We use social media as a way to legally stalk people. There are people who check their ex from three years ago's page every single day, even though they have both moved on and there's no reason to obsess over them. We check the pages of our crushes and our enemies. We check the pages of people who we wouldn't recognize in real life. Is it to make us feel like we have some sort of control? They don't know that I'm looking at pictures of their kids from two years ago, so I win? It's very odd.

Why do we have to post our every move on social media? We need to tell the universe what we cook, what we wear, what we watch, what we drink, and who we party with.

Every. Single. Day.

Doesn't that get a little intrusive? Or does it fill you with pride when someone comments on your chicken alfredo and says "mmm!"? It's about the importance. We judge ourselves by the likes, comments, and exposure we get. That's how we understand our own importance. So, people post the weirdest, little, seemingly unimportant things to get a few likes and some praise, because that's what keeps them going.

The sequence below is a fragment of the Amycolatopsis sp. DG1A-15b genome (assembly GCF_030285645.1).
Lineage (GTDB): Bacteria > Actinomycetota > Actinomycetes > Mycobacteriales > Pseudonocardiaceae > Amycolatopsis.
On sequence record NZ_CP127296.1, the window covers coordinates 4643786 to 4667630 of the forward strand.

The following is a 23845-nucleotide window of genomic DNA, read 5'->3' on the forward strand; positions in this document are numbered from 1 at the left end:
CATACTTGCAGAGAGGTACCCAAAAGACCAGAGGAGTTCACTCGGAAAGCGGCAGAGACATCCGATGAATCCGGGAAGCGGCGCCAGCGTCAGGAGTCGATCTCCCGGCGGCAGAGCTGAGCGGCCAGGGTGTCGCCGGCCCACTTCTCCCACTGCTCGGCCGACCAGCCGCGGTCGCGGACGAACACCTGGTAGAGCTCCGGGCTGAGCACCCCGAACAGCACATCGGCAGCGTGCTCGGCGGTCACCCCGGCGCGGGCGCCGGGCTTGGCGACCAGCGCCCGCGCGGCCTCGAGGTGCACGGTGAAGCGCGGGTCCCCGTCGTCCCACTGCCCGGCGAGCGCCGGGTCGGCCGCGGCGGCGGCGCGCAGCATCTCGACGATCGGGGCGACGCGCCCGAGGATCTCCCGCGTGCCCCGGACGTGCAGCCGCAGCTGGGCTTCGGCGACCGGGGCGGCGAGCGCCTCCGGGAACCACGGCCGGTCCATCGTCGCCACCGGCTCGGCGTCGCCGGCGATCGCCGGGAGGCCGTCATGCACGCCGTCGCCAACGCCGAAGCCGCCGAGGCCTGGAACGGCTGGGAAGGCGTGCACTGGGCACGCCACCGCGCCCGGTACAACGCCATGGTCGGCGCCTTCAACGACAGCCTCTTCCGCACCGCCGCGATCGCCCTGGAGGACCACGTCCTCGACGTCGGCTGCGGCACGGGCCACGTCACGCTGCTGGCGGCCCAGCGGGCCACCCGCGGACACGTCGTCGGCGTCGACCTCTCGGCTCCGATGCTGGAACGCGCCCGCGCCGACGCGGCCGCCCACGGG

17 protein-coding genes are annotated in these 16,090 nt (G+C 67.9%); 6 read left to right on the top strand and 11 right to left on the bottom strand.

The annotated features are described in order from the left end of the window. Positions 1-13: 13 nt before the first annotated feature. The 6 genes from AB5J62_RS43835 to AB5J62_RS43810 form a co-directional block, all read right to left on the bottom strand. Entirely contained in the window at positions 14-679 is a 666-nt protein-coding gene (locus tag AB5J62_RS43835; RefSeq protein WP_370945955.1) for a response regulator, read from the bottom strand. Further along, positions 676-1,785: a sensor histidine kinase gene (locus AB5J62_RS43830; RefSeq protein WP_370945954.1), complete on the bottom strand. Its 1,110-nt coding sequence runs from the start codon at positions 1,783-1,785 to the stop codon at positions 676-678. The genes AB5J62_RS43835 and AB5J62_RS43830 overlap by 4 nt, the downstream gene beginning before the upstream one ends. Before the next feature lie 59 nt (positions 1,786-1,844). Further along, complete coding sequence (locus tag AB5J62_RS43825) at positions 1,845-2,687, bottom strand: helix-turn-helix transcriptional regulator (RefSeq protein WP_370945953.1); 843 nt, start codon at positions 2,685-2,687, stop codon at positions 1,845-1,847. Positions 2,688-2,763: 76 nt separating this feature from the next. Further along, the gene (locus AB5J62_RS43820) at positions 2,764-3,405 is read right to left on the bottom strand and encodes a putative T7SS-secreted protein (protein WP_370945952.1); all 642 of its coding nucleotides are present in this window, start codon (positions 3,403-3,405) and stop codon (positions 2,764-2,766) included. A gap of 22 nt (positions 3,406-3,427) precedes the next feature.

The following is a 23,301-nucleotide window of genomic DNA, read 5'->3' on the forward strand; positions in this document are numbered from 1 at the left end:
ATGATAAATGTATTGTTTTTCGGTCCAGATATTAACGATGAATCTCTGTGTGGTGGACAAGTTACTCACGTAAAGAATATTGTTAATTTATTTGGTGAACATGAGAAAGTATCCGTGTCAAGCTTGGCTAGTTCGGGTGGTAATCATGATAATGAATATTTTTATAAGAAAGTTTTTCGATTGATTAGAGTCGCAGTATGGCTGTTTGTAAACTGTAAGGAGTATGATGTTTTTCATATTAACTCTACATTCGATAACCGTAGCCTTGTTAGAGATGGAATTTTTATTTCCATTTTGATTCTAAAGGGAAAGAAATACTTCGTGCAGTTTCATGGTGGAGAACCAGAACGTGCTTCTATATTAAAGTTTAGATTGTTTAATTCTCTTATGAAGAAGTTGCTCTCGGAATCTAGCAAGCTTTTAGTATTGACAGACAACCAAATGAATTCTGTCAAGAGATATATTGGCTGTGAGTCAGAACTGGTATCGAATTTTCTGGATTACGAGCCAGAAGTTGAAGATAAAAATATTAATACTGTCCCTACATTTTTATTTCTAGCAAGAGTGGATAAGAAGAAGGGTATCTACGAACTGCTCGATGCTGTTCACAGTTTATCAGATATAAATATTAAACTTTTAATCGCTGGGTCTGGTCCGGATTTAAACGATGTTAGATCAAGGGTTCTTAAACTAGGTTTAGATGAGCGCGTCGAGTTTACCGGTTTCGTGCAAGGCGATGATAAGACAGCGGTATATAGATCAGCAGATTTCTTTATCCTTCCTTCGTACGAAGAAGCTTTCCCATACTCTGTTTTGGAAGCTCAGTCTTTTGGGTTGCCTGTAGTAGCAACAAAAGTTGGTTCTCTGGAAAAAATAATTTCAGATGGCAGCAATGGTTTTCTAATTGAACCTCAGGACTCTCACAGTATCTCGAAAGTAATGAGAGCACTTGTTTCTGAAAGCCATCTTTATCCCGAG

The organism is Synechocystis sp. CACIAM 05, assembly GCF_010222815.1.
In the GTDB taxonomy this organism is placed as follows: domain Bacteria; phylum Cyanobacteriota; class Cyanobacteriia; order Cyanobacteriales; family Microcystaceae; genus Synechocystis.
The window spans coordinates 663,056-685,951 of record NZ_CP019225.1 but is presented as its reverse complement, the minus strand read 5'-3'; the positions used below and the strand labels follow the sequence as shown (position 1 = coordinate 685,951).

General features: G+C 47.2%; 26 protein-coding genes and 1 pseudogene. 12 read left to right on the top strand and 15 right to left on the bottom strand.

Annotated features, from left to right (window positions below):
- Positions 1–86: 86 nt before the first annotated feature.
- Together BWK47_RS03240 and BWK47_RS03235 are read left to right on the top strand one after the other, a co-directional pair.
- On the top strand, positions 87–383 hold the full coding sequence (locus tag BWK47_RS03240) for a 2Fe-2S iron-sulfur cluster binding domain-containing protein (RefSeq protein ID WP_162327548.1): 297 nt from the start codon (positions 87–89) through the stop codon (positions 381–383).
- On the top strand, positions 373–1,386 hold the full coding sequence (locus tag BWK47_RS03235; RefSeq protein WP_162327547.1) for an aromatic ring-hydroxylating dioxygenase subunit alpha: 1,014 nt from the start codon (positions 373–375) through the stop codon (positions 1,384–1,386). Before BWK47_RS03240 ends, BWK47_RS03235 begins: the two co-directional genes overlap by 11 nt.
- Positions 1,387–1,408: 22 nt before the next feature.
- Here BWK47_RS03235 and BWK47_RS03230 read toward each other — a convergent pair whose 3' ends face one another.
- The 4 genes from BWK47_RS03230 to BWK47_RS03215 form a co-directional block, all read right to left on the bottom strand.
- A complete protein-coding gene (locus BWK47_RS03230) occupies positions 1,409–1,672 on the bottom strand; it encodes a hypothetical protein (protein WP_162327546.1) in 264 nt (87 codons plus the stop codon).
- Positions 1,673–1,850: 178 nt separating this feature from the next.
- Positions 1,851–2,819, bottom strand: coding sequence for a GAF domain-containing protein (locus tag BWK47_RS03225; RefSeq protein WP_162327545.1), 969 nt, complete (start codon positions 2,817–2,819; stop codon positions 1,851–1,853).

To answer the main question here about spending so much time on social media, we do so because it is an insane addiction. From the day you set up your account until the day you finally put it down for good, it can consume you. You fall in love with being the first to know something important happened. You obsess over drama, your own or someone else's. You get off on the likes. You love the power of knowing everything about someone without them knowing that you know. It causes so much harm that it shouldn't be normal. We don't really make friends anymore because we have so many online pals that we don't have time to go watch a movie or go bowling. We don't actually read the news, we rely on our social media accounts to keep us unbiased and constantly informed on everything (how wrong!). We don't even have to get to know someone before we date them, we just skim over their profiles and then - BAM! - we're together. But most of all, we waste valuable time on this bogus addiction because we just can't stop. Access to it is so easy, and it's always there. There's always something new. It's never boring. So why not look at it every time there's a break in a conversation or a long red light on the way to work?